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Astrocytomas are primary intracranial tumors derived from astrocytes cells of the brain. They may arise in the cerebral hemispheres, in the posterior fossa, in the optic nerve, and rarely, the spinal cord. The WHO has given a four point scale depending on the histologic grade of the tumor (see below). This article focuses on the well-differentiated (Grade 2) astrocytoma. For grade 1 and 4 astrocytomas, see respective article headings:
Additional recommended knowledge
Well-differentiated astrocytomas constitute about 25 to 30% of cerebral gliomas. They have a predilection for the cerebrum, cerebellum, hypothalamus, pons, and optic nerve and chiasm. Although astrocytomas have many different histological characteristics, the most common type is the well-differentiated fibrillary astrocytoma. These tumors express glial fibrillary acidic protein (GFAP), which possibly functions as a tumor suppressor, and is a useful diagnostic marker in a tissue biopsy. 
Astrocytomas have great variation in their presentation. The World Health Organization acknowledges the following grading system for astrocytomas:
In addition to these four tumor grades, astrocytomas may combine with oligodendrocytes to produce oligoastrocytoma. Unique astrocytoma variants have also been known to exist.
In almost half of the cases, the first symptom of an astrocytoma is the onset of a focal or generalized seizure. Between 60 to 75% of patients will have recurrent seizures in the course of their illness. Headache and signs of increased intracranial pressure (headache, vomiting) usually present late in the disease course.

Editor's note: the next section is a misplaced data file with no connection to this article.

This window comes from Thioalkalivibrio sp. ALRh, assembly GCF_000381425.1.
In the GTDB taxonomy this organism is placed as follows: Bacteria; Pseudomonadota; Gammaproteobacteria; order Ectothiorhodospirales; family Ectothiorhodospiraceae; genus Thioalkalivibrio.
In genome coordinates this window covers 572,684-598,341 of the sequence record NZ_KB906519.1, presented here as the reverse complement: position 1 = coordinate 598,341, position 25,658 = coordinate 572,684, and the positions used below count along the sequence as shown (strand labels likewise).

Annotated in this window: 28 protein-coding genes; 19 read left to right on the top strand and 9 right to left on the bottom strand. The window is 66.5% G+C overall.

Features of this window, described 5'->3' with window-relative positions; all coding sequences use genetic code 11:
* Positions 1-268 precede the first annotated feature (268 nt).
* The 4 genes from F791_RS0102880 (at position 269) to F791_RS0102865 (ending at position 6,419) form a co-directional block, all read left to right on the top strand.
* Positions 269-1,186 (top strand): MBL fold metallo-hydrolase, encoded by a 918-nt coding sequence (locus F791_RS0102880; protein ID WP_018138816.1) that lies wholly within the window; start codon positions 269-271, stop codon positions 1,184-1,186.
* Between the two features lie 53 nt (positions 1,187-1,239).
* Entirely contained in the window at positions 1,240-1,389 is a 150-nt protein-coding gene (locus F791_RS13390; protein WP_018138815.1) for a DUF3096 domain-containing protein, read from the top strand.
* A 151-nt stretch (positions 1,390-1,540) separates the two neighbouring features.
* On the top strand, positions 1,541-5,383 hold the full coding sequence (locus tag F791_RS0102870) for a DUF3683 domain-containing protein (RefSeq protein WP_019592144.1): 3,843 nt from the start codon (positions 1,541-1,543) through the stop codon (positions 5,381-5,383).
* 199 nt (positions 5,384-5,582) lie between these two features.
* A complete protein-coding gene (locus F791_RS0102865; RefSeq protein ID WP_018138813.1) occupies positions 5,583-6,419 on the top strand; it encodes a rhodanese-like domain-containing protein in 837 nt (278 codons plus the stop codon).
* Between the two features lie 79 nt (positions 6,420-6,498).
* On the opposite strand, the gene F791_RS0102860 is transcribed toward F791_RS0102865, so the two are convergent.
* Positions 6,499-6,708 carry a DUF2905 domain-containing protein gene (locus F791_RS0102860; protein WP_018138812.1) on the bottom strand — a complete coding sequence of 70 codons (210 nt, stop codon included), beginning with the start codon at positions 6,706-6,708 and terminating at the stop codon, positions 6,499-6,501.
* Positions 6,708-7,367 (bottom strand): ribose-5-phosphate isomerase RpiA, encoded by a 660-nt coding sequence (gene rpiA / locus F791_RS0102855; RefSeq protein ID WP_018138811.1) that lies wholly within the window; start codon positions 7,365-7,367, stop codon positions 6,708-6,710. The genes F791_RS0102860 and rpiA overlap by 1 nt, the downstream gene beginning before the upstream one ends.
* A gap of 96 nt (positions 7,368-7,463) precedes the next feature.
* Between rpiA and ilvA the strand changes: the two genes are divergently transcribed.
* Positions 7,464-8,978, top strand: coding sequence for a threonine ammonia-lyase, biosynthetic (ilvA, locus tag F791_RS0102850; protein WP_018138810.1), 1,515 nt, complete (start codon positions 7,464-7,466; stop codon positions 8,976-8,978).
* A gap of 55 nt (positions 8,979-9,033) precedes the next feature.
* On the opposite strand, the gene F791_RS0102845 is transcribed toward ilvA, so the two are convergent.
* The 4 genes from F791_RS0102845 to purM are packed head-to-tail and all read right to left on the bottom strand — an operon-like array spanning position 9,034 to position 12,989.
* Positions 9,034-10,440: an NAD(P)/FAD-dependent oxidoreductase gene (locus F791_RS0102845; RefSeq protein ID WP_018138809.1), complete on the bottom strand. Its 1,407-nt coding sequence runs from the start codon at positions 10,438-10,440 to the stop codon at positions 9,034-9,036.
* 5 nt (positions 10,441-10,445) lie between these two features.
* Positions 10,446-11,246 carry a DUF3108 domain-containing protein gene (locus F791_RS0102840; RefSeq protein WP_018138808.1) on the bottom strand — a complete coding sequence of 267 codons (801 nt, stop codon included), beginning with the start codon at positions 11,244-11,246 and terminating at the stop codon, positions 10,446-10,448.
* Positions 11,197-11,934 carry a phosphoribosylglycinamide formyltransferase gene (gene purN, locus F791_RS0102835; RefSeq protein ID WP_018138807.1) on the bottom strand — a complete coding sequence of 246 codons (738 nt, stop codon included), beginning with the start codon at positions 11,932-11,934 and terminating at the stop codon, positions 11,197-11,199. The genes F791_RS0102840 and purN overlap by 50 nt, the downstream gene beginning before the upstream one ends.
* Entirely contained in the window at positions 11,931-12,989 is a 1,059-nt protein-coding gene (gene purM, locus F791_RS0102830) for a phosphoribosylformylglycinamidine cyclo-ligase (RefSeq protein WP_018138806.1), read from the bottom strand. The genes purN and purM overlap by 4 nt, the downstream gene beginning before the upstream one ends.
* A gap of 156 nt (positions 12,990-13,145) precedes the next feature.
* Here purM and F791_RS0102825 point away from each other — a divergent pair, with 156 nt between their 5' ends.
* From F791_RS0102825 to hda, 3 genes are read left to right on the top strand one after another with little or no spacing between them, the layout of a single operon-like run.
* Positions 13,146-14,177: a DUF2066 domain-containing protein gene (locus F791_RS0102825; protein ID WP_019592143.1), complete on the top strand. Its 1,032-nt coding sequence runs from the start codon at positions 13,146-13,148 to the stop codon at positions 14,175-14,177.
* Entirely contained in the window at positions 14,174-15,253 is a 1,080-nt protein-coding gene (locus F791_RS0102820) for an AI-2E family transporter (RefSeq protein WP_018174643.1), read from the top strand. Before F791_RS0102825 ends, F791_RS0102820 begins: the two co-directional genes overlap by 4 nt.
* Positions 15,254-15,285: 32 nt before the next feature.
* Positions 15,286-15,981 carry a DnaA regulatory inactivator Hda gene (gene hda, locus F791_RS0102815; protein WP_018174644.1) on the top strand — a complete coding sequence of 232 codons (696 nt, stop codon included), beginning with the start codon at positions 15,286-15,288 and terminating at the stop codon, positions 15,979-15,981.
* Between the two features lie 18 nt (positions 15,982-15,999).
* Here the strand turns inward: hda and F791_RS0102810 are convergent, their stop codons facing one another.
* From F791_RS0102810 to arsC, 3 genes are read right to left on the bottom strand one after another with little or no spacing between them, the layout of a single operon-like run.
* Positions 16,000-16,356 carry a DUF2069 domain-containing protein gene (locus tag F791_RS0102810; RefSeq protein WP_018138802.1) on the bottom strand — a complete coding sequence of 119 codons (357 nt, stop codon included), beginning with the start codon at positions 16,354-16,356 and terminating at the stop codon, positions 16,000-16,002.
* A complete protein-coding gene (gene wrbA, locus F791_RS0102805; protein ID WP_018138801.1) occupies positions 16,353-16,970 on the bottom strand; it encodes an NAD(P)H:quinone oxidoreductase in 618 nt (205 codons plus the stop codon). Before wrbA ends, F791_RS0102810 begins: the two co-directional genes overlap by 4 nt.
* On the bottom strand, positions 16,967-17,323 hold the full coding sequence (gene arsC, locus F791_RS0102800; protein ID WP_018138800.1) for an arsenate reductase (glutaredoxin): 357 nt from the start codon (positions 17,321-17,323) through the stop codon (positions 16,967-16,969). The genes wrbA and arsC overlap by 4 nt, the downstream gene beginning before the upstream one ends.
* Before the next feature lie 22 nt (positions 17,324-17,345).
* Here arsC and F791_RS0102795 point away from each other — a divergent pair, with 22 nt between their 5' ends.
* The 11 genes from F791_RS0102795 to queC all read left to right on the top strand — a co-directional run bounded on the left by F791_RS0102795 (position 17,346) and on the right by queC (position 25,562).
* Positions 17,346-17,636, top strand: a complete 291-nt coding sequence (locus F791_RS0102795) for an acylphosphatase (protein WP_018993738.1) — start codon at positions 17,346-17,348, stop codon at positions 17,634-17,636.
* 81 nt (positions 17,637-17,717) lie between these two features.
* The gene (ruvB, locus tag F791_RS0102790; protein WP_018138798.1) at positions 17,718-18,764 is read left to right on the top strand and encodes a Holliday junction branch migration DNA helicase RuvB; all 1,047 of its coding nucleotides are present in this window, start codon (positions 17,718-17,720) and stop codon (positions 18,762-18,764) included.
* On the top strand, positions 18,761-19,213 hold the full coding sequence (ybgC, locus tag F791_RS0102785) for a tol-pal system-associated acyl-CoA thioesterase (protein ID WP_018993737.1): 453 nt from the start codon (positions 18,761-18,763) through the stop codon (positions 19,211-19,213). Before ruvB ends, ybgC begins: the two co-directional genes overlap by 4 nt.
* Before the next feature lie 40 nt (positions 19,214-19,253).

In children, the tumor is usually located in the cerebellum and will present with some combination of vision deterioration (which is typically uncorrectable by glasses), gait instability, unilateral ataxia, and signs of increased intracranial pressure (headache, vomiting).
Children with astrocytoma usually have decreased memory, attention, and motor abilities, but unaffected intelligence, language, and academic skills.  When metastasis occurs, it can spread via the lymphatic system, causing death even when the primary tumor is well controlled.
A Computed Tomography (CT) or Magnetic Resonance Imaging (MRI) scan is necessary to characterize the anatomy of this tumor (size, location, consistency). CT will usually show distortion of third and lateral ventricles with displacement of anterior and middle cerebral arteries.
Histologic diagnosis with tissue biopsy will normally reveal an infiltrative character suggestive of the slow growing nature of the tumor. The tumor may be cavitating, pseudocyst-forming, or noncavitating. Appearance is usually white-gray, firm, and almost indistinguishable from normal white matter.
Resection of the tumor will generally allow functional survival for many years. In recent reports, the 5 year survival has been over 90% with well resected tumors. These tumors will eventually undergo malignant transformation and addition of radiation therapy or chemotherapy will be necessary. Astrocytomas often recur even after treatment and are usually treated similarly as the initial tumor, with sometimes more aggressive chemotherapy or radiation therapy. In some rare cases, the tumor creates two or more cell types, and treatment may kill one cell type while allowing the other to become more aggressive and immune to future treatments.
|This article is licensed under the GNU Free Documentation License. It uses material from the Wikipedia article "Astrocytoma". A list of authors is available in Wikipedia.|